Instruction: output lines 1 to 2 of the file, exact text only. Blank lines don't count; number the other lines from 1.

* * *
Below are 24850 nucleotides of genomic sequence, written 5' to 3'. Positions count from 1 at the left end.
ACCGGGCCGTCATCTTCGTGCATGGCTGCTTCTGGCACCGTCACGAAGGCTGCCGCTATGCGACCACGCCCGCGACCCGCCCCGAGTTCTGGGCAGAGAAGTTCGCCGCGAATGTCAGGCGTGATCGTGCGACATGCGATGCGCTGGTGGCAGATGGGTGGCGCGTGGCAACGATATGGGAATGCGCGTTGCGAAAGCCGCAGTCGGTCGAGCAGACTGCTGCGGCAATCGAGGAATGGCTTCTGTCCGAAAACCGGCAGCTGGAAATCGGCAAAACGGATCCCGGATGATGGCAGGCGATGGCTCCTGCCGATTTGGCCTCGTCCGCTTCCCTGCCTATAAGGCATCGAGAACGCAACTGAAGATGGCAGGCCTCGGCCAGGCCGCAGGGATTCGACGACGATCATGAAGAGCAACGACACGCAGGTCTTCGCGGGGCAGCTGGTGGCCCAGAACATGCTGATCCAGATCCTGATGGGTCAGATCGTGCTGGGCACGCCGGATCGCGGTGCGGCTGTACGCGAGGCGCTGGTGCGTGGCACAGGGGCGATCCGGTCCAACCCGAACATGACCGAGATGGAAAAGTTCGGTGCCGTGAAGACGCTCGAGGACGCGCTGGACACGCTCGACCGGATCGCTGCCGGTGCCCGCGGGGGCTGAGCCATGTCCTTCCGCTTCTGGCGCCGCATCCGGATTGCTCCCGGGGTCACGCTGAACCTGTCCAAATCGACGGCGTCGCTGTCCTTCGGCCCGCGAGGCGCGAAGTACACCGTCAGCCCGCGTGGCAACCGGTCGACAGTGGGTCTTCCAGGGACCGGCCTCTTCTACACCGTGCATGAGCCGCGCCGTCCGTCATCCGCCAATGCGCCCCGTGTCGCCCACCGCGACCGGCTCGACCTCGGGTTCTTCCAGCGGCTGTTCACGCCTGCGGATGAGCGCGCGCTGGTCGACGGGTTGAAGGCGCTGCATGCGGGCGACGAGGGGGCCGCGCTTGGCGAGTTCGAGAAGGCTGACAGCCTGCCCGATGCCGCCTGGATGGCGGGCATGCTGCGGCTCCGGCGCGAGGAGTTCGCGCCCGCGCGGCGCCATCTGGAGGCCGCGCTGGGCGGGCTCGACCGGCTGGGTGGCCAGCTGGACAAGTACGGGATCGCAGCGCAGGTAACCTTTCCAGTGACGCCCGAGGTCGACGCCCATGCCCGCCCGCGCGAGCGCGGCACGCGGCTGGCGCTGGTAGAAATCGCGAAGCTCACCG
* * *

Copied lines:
Below are 24850 nucleotides of genomic sequence, written 5' to 3'. Positions count from 1 at the left end.
ACCGGGCCGTCATCTTCGTGCATGGCTGCTTCTGGCACCGTCACGAAGGCTGCCGCTATGCGACCACGCCCGCGACCCGCCCCGAGTTCTGGGCAGAGAAGTTCGCCGCGAATGTCAGGCGTGATCGTGCGACATGCGATGCGCTGGTGGCAGATGGGTGGCGCGTGGCAACGATATGGGAATGCGCGTTGCGAAAGCCGCAGTCGGTCGAGCAGACTGCTGCGGCAATCGAGGAATGGCTTCTGTCCGAAAACCGGCAGCTGGAAATCGGCAAAACGGATCCCGGATGATGGCAGGCGATGGCTCCTGCCGATTTGGCCTCGTCCGCTTCCCTGCCTATAAGGCATCGAGAACGCAACTGAAGATGGCAGGCCTCGGCCAGGCCGCAGGGATTCGACGACGATCATGAAGAGCAACGACACGCAGGTCTTCGCGGGGCAGCTGGTGGCCCAGAACATGCTGATCCAGATCCTGATGGGTCAGATCGTGCTGGGCACGCCGGATCGCGGTGCGGCTGTACGCGAGGCGCTGGTGCGTGGCACAGGGGCGATCCGGTCCAACCCGAACATGACCGAGATGGAAAAGTTCGGTGCCGTGAAGACGCTCGAGGACGCGCTGGACACGCTCGACCGGATCGCTGCCGGTGCCCGCGGGGGCTGAGCCATGTCCTTCCGCTTCTGGCGCCGCATCCGGATTGCTCCCGGGGTCACGCTGAACCTGTCCAAATCGACGGCGTCGCTGTCCTTCGGCCCGCGAGGCGCGAAGTACACCGTCAGCCCGCGTGGCAACCGGTCGACAGTGGGTCTTCCAGGGACCGGCCTCTTCTACACCGTGCATGAGCCGCGCCGTCCGTCATCCGCCAATGCGCCCCGTGTCGCCCACCGCGACCGGCTCGACCTCGGGTTCTTCCAGCGGCTGTTCACGCCTGCGGATGAGCGCGCGCTGGTCGACGGGTTGAAGGCGCTGCATGCGGGCGACGAGGGGGCCGCGCTTGGCGAGTTCGAGAAGGCTGACAGCCTGCCCGATGCCGCCTGGATGGCGGGCATGCTGCGGCTCCGGCGCGAGGAGTTCGCGCCCGCGCGGCGCCATCTGGAGGCCGCGCTGGGCGGGCTCGACCGGCTGGGTGGCCAGCTGGACAAGTACGGGATCGCAGCGCAGGTAACCTTTCCAGTGACGCCCGAGGTCGACGCCCATGCCCGCCCGCGCGAGCGCGGCACGCGGCTGGCGCTGGTAGAAATCGCGAAGCTCACCG